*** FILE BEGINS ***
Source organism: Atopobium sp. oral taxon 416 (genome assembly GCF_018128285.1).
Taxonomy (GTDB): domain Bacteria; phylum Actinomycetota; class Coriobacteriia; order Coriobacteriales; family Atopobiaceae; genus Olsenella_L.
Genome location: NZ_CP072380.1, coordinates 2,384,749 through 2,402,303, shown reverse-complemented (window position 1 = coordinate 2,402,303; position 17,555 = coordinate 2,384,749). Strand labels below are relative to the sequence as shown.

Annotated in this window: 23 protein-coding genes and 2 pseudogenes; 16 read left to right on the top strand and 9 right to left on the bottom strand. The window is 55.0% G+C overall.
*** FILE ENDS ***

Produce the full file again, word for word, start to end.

Source organism: Atopobium sp. oral taxon 416 (genome assembly GCF_018128285.1).
Taxonomy (GTDB): domain Bacteria; phylum Actinomycetota; class Coriobacteriia; order Coriobacteriales; family Atopobiaceae; genus Olsenella_L.
Genome location: NZ_CP072380.1, coordinates 2,384,749 through 2,402,303, shown reverse-complemented (window position 1 = coordinate 2,402,303; position 17,555 = coordinate 2,384,749). Strand labels below are relative to the sequence as shown.

Annotated in this window: 23 protein-coding genes and 2 pseudogenes; 16 read left to right on the top strand and 9 right to left on the bottom strand. The window is 55.0% G+C overall.